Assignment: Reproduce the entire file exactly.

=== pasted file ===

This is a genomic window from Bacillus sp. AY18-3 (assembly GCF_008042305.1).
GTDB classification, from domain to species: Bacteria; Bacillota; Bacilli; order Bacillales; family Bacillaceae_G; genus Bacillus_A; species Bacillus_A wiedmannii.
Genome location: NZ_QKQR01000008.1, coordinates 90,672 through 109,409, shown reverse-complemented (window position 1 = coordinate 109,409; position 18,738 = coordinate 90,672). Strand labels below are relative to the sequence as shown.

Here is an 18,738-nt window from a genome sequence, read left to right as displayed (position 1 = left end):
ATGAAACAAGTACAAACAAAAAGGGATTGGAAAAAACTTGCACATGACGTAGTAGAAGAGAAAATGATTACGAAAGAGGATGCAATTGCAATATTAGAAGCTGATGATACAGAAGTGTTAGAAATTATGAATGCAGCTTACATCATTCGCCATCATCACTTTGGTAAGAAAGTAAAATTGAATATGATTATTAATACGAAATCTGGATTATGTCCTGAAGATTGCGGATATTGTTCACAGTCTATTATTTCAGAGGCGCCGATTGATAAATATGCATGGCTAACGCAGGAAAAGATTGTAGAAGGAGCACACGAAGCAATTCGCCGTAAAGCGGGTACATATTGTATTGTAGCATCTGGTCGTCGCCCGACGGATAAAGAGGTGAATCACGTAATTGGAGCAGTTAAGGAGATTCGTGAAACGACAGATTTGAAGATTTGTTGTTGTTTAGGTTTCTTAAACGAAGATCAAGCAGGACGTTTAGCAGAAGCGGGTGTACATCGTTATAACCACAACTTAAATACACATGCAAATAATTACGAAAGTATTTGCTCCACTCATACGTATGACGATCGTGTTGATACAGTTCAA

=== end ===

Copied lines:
This is a genomic window from Bacillus sp. AY18-3 (assembly GCF_008042305.1).
GTDB classification, from domain to species: Bacteria; Bacillota; Bacilli; order Bacillales; family Bacillaceae_G; genus Bacillus_A; species Bacillus_A wiedmannii.
Genome location: NZ_QKQR01000008.1, coordinates 90,672 through 109,409, shown reverse-complemented (window position 1 = coordinate 109,409; position 18,738 = coordinate 90,672). Strand labels below are relative to the sequence as shown.

Here is an 18,738-nt window from a genome sequence, read left to right as displayed (position 1 = left end):
ATGAAACAAGTACAAACAAAAAGGGATTGGAAAAAACTTGCACATGACGTAGTAGAAGAGAAAATGATTACGAAAGAGGATGCAATTGCAATATTAGAAGCTGATGATACAGAAGTGTTAGAAATTATGAATGCAGCTTACATCATTCGCCATCATCACTTTGGTAAGAAAGTAAAATTGAATATGATTATTAATACGAAATCTGGATTATGTCCTGAAGATTGCGGATATTGTTCACAGTCTATTATTTCAGAGGCGCCGATTGATAAATATGCATGGCTAACGCAGGAAAAGATTGTAGAAGGAGCACACGAAGCAATTCGCCGTAAAGCGGGTACATATTGTATTGTAGCATCTGGTCGTCGCCCGACGGATAAAGAGGTGAATCACGTAATTGGAGCAGTTAAGGAGATTCGTGAAACGACAGATTTGAAGATTTGTTGTTGTTTAGGTTTCTTAAACGAAGATCAAGCAGGACGTTTAGCAGAAGCGGGTGTACATCGTTATAACCACAACTTAAATACACATGCAAATAATTACGAAAGTATTTGCTCCACTCATACGTATGACGATCGTGTTGATACAGTTCAA